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Saturday, 25 April 2015

RAM assigns AAA(s) rating to SRI sukuk programme

Khazanah Nasional Bhd is launching a RM1 billion sukuk ihsan programme, the country's first sustainable responsible investment (SRI) sukuk.
"Sponsored by Khazanah, the sukuk ihsan is the first SRI sukuk to be approved under the Securities Commissions' revised sukuk guidelines (issued in August 2014). To our knowledge, it is also the first social-impact bond (SIB) to be rated globally," said RAM Ratings in a statement yesterday.
The SRI sukuk will be issued by Ihsan Sukuk Bhd, a trust-owned company established for the sole purpose of raising capital to support the corporate and social responsibility efforts of Khazanah - the promoter of this exercise.
RAM Ratings has assigned an AAA(s)/stable preliminary rating to the RM1 billion sukuk ihsan programme.
As the issuer, Ihsan will raise funds under the Islamic principle of Wakalah Bi Al-Istithmar and/or other Islamic principles to be determined.
The initial issue of sukuk ihsan will be based on the Islamic principle of Wakalah, where proceeds will be used to purchase eligible sukuk investments while, Khazanah will, in turn, use the proceeds to fund syariah-compliant eligible SRI projects.
"Although the global SRI market is still nascent, we see tremendous growth potential given Malaysia's leadership in the global Islamic finance market as well as the increasing global and domestic demand for greater governance and ethical investment. In Malaysia, for instance, we see this in the various government initiatives to develop green energy," RAM Ratings CEO Foo Su Yin said.
In assessing the credit risks associated with sukuk ihsan, RAM had considered Khazanah's role as the sukuk holders' counter-party in the transaction structure.
Khazanah will invest the proceeds in either syariah-compliant tangible assets or syariah-compliant commodities purchased and sold under the principle of Murabahah (Commodity Murabahah Investment), with at least 33% of the sukuk proceeds invested in tangible assets.
"The AAA(s) rating is supported by Khazanah's role as the obligor under the purchase undertaking to buy the sukuk holders' interests in sukuk investments, as well as its commitment to make deferred payments pursuant to the Commodity Murabahah Investment in order to fully meet the obligations under the sukuk programme," he added.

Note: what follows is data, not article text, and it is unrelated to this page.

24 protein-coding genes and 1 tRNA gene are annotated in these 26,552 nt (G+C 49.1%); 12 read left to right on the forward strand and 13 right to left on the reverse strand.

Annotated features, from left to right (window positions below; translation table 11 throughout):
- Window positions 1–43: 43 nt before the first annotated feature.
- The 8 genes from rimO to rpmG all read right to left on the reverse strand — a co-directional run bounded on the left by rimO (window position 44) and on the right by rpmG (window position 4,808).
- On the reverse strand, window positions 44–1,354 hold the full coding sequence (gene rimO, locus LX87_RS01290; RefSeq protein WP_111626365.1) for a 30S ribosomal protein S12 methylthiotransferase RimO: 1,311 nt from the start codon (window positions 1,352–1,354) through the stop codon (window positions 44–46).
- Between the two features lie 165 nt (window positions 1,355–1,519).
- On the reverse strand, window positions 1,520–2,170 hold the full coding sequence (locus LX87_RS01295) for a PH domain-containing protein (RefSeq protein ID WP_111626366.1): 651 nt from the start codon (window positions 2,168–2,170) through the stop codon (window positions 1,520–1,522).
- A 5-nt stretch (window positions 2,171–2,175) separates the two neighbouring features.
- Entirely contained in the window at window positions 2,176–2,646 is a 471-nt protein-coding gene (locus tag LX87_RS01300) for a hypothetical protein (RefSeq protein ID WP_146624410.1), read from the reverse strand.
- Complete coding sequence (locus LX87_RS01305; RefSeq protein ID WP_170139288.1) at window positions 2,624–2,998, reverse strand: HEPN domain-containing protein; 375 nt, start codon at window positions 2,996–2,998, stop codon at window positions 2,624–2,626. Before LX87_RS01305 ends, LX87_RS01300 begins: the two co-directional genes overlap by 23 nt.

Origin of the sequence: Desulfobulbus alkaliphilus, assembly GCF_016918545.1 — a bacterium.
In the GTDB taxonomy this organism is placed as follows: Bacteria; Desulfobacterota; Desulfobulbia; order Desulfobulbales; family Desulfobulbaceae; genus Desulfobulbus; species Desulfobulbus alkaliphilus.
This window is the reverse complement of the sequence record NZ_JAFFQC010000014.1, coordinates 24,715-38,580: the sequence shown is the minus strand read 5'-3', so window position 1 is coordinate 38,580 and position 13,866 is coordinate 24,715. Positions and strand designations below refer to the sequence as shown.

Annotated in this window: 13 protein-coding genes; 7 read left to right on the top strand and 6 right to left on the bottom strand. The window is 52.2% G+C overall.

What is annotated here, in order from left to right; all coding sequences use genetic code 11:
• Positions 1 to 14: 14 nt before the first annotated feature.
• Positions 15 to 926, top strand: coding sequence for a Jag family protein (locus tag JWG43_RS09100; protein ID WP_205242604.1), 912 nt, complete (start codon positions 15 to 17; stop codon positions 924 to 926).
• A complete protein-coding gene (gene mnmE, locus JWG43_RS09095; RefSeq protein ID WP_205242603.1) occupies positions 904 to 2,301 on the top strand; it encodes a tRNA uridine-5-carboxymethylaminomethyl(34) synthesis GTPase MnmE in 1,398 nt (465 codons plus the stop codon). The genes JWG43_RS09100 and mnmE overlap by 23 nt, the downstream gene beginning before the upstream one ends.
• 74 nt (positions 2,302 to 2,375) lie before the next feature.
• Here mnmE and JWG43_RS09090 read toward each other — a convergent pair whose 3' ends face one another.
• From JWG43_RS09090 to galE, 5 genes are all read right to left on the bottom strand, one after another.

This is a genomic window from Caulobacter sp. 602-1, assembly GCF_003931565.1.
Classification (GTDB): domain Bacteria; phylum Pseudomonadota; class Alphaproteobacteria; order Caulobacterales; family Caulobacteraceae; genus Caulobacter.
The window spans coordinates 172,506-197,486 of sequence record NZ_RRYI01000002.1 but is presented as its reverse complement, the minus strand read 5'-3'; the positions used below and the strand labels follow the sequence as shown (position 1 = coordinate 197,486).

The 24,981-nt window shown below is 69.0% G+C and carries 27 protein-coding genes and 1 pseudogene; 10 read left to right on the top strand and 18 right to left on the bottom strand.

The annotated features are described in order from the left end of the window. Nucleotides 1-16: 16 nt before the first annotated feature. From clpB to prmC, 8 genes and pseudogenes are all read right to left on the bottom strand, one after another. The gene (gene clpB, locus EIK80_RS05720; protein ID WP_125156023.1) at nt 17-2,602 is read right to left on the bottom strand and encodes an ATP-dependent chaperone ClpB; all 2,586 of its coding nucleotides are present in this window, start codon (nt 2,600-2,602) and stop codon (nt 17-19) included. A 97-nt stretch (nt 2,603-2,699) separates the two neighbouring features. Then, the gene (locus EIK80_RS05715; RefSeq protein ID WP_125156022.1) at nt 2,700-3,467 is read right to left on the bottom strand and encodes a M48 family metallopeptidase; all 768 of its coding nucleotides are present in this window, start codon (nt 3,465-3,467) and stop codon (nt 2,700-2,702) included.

Foo said that Khazanah's SRI sukuk will encourage greater private participation in sustainable and social-impact investments, and may even encourage new participants in the domestic sukuk market.
"Expanding and developing this segment is not without its challenges. As a start, however, we believe that Malaysia is on the right track towards creating a vibrant and possibly sizeable SRI sukuk market," Foo added.
(The Sun Daily / 24 April 2015)
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First Islamic bank in Germany to open in July

Germany is to get its first fully operational Islamic bank on July 1. Opened by the Turkish finance group Kuveyt Turk it will provide Sharia compliant banking services.
“This new achievement will open vast areas of business and investment in Europe’s largest economies, as this is the first bank to obtain a full function license to take deposits and offer credit finance facilities in Germany as per Islamic rules and regulations,” Kuwait Finance House said in a statement on Thursday.
The wholly-owned subsidiary of the Turkish lender will be called KT Bank AG with its headquarters based in Frankfurt and branches in Cologne and Berlin. It will serve Germany’s 4 million Muslims but also plans to expand its services throughout Europe.
"Our market research has shown, that 21 percent of Muslims in this country would see an Islamic bank as their natural household bank," Kuveyt Turk’s managing director Kemal Ozan was cited as saying by Deutsche Welle.
The bank will operate under the principles of Islamic Sharia law, under which it can’t participate in speculative ventures or investments, can’t charge interest on loans, based on the Islamic teaching that a Muslim may not benefit from lending money or receiving money from someone else. Islamic banks, however, may still purchase assets and resell them for a profit. Sharia law also forbids investment in industries like gambling, alcohol or pornography. Islamic banks tend to stay away from companies with debts amounting to more than 30 percent of their value.
Islamic banking is growing faster in Britain and France than in many Islamic countries in the Middle East and Asia. Britain remains Europe's main Islamic finance hub with its five Islamic banks. Luxembourg is also planning to launch an Islamic lender of its own. The Islamic Bank of Britain reported a 55 percent rise in applications for its savings accounts by non-Muslims in 2014 after the Barclays rate-fixing scandal.
Britain became the first non-Muslim country to begin trading in sukuks that are the Islamic equivalent of bonds. Hong Kong, Luxembourg and South Africa have also issued sukuks.
In 2010 Kuveyt Turk, the largest Islamic bank in Turkey, which is 62 percent owned by Kuwait Finance House, set up a branch in the southwestern German city Mannheim, but was not fully operational. In 2012 it applied for a full banking license, and plans invest $48.7 million in the planned German unit.
(RT / 24 April 2015)
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